Branding Campaign Hits Its Stride
Boston public television viewers got an eyeful of WPI in late August when 47 students and members of the faculty and administration volunteered on a Tuesday evening to help WGBH during its pledge drive. The telephone brigade received nearly 400 pledges and raised awareness of WPI among consumers who already support educational programming.
If you think you’ve been hearing more about WPI lately, you’re right. If you tuned in anywhere in central New England this fall, you likely caught sight of the WPI television commercial. And drivers on Institute Road are now greeted by sleek new campus signs planted on the hillsides. These are just two of the noticeable benchmarks of the university’s marketing campaign, now in its second year.
“Anecdotally, we know there’s a growing buzz about WPI,” says George Flett, associate vice president of marketing. “But even better, the numbers prove it. For instance, awareness of WPI among parents of prospective students in Hartford and New Haven, Conn., has jumped nearly 20 percent.”
Many of the program’s early components reach out to parents and others who influence students currently shopping for colleges. In addition to the flight of TV commercials that recently ran in the Boston, Hartford and New Haven markets, WPI launched a banner ad on a key national college Web site and placed a full-page ad in U.S. News & World Report’s America’s Best Colleges 2004, the most widely used college guidebook. These ads coincided with WPI’s rating of No. 55 overall on U.S. News’ all-important annual list of top national universities. “We designed the ads to achieve greater national awareness by focusing on the success of our students, with a goal of driving readers to our admissions Web site,” explains Flett.
Closer to home, the new campus signs are a striking symbol of change. Trimmed in brushed aluminum and mounted on granite—a blend of modern materials and traditional stone, like that found across campus—the bright crimson signs bear the redesigned logo. In late August it was neck and neck: who would arrive first—the new students or the new signs? The Chelmsford granite for the sign bases was delayed because it was a small custom order. With just hours to spare, the grounds crew mounted the new signs in time for the start of the school year.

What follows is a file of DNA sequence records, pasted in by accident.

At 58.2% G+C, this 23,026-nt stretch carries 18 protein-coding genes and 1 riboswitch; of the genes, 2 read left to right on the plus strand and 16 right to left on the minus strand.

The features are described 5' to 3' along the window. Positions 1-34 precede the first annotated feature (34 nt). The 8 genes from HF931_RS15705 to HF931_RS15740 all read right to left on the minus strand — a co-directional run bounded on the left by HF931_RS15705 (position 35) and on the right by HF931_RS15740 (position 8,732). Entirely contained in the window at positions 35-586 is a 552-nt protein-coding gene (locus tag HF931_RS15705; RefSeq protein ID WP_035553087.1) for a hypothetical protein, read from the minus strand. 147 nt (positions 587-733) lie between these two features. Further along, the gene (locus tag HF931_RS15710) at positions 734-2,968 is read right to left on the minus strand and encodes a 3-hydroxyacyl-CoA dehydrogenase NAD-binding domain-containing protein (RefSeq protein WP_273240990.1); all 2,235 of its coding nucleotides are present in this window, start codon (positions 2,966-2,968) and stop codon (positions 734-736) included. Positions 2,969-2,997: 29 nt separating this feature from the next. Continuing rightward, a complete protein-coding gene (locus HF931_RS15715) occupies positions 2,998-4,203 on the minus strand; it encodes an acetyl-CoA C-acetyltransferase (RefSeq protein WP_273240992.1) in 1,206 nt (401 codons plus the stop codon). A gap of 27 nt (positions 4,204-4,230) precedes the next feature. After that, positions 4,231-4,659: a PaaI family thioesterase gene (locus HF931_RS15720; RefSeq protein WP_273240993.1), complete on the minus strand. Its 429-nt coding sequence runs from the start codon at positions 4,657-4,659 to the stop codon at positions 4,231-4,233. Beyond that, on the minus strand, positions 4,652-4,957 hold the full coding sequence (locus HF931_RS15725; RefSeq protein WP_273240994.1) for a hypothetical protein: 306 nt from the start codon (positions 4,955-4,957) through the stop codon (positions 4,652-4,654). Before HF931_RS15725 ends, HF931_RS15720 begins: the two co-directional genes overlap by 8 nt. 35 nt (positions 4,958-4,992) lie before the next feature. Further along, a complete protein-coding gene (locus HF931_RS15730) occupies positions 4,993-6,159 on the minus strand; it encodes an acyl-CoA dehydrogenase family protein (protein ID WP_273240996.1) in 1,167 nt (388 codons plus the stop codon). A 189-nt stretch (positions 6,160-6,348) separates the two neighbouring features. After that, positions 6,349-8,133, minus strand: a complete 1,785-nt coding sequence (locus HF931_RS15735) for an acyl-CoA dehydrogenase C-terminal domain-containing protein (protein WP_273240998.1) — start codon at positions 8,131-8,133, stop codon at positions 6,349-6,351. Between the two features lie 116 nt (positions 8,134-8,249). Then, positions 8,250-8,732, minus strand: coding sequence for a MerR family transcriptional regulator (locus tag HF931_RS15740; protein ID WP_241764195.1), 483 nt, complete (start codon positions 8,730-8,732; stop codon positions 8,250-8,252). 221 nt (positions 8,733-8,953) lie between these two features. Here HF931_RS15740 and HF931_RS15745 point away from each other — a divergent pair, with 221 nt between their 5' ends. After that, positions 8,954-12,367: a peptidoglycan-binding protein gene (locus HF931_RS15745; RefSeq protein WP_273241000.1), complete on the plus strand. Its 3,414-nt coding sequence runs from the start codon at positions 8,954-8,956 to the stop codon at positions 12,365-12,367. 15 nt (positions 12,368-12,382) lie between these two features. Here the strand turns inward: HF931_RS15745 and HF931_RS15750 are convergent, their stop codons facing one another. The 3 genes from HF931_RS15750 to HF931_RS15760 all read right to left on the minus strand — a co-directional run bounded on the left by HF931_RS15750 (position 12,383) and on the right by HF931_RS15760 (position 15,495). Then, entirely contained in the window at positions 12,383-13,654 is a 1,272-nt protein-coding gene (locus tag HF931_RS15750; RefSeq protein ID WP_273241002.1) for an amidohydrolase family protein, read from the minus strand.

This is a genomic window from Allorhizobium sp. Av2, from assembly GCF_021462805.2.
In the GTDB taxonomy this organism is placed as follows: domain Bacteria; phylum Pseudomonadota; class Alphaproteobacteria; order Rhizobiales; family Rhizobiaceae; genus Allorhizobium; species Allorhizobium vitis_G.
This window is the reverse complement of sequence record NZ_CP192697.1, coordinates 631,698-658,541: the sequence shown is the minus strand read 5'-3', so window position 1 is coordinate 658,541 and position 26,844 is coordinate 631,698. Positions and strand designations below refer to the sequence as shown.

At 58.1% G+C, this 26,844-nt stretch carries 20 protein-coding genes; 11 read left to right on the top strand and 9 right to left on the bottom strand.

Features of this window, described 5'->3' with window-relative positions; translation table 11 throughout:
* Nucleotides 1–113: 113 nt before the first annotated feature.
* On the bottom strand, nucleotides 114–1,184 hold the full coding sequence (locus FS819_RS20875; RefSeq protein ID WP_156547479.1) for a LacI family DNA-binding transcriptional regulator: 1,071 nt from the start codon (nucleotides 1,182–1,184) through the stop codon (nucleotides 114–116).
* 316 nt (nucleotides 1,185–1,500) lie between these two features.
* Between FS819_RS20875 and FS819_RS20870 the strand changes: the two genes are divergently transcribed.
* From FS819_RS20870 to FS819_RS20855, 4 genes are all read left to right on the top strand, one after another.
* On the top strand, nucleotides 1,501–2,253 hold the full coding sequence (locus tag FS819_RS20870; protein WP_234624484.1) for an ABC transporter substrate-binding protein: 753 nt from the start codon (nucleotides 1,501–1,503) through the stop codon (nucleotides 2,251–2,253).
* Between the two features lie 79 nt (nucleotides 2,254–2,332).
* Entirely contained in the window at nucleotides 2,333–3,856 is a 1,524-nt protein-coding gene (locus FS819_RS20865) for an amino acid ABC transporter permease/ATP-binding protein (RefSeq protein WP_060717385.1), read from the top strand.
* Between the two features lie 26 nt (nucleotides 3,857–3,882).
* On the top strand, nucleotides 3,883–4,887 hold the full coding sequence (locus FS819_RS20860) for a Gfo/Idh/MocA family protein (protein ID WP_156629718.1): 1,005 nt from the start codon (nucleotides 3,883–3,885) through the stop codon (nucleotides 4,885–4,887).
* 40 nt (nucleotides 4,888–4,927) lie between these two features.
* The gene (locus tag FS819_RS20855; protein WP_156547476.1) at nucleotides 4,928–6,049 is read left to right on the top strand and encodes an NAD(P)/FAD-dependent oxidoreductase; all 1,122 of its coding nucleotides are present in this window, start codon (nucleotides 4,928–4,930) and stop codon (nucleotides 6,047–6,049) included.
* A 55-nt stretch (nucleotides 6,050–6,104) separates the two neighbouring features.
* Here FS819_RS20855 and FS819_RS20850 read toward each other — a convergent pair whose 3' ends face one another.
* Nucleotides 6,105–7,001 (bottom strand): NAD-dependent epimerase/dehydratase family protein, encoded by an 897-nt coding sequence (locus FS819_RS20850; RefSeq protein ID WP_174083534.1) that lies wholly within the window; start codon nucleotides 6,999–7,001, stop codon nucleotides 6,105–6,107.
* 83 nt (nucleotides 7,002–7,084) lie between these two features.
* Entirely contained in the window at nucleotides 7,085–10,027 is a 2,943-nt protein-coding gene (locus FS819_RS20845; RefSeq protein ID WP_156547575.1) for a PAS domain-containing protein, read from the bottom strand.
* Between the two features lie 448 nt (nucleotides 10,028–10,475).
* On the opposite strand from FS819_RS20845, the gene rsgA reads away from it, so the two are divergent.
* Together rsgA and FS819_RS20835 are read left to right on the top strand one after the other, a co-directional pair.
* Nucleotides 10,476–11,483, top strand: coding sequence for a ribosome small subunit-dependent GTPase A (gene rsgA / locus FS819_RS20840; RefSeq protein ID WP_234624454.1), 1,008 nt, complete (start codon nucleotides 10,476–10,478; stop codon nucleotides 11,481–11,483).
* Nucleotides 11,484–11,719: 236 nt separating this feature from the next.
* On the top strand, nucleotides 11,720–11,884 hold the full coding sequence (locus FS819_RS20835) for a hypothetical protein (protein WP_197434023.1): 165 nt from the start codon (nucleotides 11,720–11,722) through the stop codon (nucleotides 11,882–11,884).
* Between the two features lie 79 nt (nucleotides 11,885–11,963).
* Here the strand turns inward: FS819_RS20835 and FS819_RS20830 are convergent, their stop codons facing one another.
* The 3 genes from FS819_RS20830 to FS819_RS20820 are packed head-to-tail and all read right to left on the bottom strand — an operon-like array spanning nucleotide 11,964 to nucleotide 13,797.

The all-new admissions Web site, that is. Tara Myers, director of e-marketing at WPI, the Web Development Office, and members of the Office of Admissions worked with the internationally acclaimed New York-based design firm EuroRSCG Circle to revamp the university’s undergraduate admissions portal to be more student-friendly. The catch phrase “You are different . . . and being different allows you to make a difference” sets the tone for the site and highlights how a WPI education allows students to make a difference in the world. The site now features live chats, links to videos of WPI’s global project program, and plenty of cross-referencing so visitors don’t lose access to information once they’ve clicked down a particular path.
Also this past summer, WPI’s Venice Project Center became a media darling. The August issue of Wired magazine included a story about the massive floodgate project in Venice, titled “The Lost City of Venice.” Global program manager Fabio Carrera was quoted liberally about WPI’s Venice project center. New England Cable News picked up on the story and interviewed WPI professors and students about the work being done in the threatened Italian city.
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Last modified: Aug 31, 2004, 17:07 EDT